Pigs in a blanket and an accompanying mustard dip
A street I walked along on my way to
the MTR station after dinner
Looking up at the night sky and tops of
surrounding skyscrapers in the same area
After work one day, the blogger behind The Fragrant Harbour and I went to The Roundhouse for dinner and drinks. As I told her on our first visit a few weeks ago, if only the food menu was as interesting as its microbeer selection, I could see that Soho establishment becoming a favorite of mine. So, yes, the truth is that we went there again that evening because I was pining to try more microbrews (or craft beers, as they appear to be more popularly known in Hong Kong these days) -- though we definitely did make sure to order some food along with drinks.
Rather than go for the barbecue like I did the first time around, I went for a special -- pigs in a blanket, a dish that I was first introduced to as a college student at Beloit all those years ago. The microbrews (including a Russian imperial stout and a Belgian lambic) that I had that evening, on the other hand, sent me back to my graduate student days at Penn -- for Philadelphia was where I became a beer geek!
Atmosphere- as well as food-wise, there were moments that evening at The Roundhouse when I felt like I had been transported back and thousands of miles away to the US. But upon exiting the place, it only took a few minutes outside to be squarely reminded that I was squarely in Hong Kong.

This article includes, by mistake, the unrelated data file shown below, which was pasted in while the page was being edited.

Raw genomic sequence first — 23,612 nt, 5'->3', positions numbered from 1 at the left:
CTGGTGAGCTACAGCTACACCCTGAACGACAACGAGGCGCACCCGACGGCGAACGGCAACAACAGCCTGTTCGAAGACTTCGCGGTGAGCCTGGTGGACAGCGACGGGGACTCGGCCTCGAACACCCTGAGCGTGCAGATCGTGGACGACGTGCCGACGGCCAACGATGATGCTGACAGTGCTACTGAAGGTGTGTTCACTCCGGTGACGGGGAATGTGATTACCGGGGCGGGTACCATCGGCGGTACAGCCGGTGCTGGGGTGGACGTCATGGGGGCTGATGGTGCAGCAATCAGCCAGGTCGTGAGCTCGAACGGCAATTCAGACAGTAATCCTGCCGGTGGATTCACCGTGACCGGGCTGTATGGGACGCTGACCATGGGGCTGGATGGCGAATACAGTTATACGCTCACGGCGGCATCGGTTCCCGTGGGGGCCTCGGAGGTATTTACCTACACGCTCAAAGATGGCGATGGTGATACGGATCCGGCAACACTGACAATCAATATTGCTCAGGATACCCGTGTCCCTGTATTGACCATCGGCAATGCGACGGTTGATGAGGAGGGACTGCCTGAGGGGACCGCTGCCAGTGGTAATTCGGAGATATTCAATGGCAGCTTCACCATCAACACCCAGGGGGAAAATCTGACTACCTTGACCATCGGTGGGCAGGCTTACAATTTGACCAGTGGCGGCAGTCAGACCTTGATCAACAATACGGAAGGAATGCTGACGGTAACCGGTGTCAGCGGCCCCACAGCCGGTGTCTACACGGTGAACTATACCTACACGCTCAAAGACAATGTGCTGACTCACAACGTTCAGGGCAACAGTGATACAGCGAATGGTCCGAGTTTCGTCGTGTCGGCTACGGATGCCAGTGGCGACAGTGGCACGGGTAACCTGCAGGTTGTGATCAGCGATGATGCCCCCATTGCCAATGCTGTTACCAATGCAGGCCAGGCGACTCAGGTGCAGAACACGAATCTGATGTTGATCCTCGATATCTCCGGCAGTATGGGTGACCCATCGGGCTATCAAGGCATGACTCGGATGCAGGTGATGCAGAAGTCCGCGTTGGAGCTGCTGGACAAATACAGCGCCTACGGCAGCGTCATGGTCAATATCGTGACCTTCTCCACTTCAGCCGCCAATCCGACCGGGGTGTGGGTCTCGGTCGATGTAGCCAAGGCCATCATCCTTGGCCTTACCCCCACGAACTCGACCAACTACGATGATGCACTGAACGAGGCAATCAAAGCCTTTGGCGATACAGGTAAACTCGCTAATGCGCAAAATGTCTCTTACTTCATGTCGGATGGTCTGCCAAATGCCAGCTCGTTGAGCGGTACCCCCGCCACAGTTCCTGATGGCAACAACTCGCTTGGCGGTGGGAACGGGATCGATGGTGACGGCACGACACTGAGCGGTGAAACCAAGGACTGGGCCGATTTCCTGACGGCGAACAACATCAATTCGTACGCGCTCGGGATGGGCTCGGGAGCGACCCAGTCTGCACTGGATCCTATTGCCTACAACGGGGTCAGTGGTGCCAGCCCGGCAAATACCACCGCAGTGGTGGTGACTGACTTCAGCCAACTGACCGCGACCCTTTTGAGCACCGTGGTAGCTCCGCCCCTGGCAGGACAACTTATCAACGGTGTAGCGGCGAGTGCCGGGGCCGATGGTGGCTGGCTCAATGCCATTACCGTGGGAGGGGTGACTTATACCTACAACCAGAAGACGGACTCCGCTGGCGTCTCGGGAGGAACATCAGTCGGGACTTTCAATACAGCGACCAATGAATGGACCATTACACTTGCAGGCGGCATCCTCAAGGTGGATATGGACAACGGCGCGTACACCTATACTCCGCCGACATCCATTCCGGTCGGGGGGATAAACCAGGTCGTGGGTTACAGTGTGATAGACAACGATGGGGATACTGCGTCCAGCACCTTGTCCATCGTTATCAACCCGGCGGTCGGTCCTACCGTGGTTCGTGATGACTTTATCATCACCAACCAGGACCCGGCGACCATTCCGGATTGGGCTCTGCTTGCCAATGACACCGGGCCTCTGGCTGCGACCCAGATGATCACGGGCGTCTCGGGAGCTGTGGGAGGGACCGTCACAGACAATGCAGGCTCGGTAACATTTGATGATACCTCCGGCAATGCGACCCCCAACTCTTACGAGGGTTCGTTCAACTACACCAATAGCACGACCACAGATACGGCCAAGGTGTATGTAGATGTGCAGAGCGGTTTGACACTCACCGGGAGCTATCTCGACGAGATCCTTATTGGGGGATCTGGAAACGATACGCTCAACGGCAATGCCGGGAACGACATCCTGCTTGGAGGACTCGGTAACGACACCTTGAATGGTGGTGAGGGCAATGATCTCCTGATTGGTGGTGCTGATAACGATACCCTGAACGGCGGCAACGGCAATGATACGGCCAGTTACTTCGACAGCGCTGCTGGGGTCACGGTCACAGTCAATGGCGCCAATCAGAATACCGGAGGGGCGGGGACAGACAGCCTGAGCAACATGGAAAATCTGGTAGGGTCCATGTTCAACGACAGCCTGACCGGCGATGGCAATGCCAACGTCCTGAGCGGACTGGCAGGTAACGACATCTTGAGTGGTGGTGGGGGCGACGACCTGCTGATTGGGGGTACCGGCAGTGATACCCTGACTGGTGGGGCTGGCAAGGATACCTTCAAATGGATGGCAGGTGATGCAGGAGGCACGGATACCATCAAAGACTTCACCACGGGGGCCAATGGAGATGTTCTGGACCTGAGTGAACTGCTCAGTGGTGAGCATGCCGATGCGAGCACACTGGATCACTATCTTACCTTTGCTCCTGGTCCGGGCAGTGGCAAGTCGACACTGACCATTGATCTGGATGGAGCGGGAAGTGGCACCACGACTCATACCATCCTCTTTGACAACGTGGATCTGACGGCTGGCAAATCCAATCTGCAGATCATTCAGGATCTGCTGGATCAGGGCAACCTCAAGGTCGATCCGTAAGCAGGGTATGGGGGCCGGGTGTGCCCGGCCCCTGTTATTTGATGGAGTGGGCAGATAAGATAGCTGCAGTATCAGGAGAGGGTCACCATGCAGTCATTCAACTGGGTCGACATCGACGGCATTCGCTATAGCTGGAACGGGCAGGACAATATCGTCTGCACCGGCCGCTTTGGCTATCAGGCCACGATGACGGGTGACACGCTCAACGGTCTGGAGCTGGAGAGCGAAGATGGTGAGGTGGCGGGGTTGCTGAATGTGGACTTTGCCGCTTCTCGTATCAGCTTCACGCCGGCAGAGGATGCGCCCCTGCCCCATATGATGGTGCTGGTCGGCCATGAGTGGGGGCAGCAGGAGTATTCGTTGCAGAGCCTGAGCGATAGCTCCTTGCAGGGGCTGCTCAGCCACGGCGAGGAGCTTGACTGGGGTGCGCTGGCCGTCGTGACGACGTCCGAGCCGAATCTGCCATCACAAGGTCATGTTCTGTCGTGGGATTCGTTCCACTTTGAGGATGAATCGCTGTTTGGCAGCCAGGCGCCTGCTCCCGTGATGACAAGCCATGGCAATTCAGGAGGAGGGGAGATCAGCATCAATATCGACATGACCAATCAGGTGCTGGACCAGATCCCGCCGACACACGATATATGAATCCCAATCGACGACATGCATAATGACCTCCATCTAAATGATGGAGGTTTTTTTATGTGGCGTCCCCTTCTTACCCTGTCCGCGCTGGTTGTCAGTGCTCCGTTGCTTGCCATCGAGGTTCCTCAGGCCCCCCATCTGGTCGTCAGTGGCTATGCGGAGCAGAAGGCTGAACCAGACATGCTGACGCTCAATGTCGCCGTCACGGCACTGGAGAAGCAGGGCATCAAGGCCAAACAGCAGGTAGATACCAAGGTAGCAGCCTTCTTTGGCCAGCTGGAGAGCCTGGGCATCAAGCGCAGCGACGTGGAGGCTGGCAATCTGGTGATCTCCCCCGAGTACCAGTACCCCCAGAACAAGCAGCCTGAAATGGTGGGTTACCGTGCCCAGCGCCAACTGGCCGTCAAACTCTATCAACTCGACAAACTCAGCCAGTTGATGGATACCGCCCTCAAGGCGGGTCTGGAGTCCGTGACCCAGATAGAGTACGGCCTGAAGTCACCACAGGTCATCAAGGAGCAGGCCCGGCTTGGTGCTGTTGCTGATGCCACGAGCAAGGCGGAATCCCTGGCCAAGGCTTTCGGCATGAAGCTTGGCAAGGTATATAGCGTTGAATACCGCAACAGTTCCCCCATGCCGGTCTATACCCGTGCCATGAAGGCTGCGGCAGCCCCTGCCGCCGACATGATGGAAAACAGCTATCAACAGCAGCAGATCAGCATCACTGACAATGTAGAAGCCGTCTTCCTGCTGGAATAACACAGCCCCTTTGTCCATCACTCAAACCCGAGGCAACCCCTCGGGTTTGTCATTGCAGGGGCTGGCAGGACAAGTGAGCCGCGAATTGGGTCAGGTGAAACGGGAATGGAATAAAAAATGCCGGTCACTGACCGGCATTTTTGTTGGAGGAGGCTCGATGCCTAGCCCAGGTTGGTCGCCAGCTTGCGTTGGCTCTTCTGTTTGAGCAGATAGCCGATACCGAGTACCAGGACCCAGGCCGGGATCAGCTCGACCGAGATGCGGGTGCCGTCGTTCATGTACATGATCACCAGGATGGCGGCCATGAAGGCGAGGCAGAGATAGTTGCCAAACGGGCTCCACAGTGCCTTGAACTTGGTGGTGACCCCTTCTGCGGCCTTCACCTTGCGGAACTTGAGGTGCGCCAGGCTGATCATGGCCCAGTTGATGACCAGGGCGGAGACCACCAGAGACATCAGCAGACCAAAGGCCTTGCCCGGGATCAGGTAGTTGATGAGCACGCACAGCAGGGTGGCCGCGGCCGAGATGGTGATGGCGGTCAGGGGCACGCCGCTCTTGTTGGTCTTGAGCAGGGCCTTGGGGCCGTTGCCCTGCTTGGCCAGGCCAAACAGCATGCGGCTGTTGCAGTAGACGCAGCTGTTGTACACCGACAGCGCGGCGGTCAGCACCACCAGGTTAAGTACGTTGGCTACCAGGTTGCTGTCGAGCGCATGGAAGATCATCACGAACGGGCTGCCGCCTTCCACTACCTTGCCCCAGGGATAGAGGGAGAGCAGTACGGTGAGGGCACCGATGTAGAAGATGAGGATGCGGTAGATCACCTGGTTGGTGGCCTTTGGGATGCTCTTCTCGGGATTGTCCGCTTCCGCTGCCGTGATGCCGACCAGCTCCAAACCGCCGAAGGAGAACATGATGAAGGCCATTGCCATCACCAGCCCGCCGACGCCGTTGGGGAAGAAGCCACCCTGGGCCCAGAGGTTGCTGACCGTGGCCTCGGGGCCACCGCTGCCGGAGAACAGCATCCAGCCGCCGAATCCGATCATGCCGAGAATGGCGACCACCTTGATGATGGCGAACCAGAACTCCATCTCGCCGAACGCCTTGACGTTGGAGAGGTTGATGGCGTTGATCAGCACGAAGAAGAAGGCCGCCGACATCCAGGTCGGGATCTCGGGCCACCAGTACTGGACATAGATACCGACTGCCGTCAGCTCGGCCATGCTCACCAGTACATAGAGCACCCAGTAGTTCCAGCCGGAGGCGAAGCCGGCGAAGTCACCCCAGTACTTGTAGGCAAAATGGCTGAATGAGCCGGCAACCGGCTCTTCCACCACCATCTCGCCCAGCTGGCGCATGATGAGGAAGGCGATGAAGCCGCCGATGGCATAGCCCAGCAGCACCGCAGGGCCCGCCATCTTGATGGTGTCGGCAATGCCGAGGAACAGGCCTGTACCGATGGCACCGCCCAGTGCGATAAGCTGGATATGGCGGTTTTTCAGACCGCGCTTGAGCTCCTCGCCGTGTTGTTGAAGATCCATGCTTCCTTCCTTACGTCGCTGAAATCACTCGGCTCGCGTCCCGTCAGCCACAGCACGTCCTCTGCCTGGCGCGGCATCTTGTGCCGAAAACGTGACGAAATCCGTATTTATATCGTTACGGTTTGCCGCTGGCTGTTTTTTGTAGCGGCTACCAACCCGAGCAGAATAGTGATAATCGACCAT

Granted that Soho is home to its share of restaurants serving up cuisines associated with territories as far flung as Australia (Jaspas) and Argentina (La Pampa Argentinian Steak House), and many points in between. Also, that a small Taoist temple nearby I associate more with a transnational movie with a Thai director at the helm -- specifically Pen-Ek Ratanaruang's Invisible Waves.
But there still is a distinctly Hong Kong air to it as far as I'm concerned -- and ditto (and all the more so, in fact) with Sheung Wan, where the nearest MTR station to the part of Soho we had been in is located. More than incidentally, this atmospheric neighborhood is where much of Johnnie To's The Sparrow was filmed. And like Simon Yam's character in it, I was inspired to snap some photos there -- and if I may say so, I reckon that at least one of them looks like it could be a still from a movie! ;b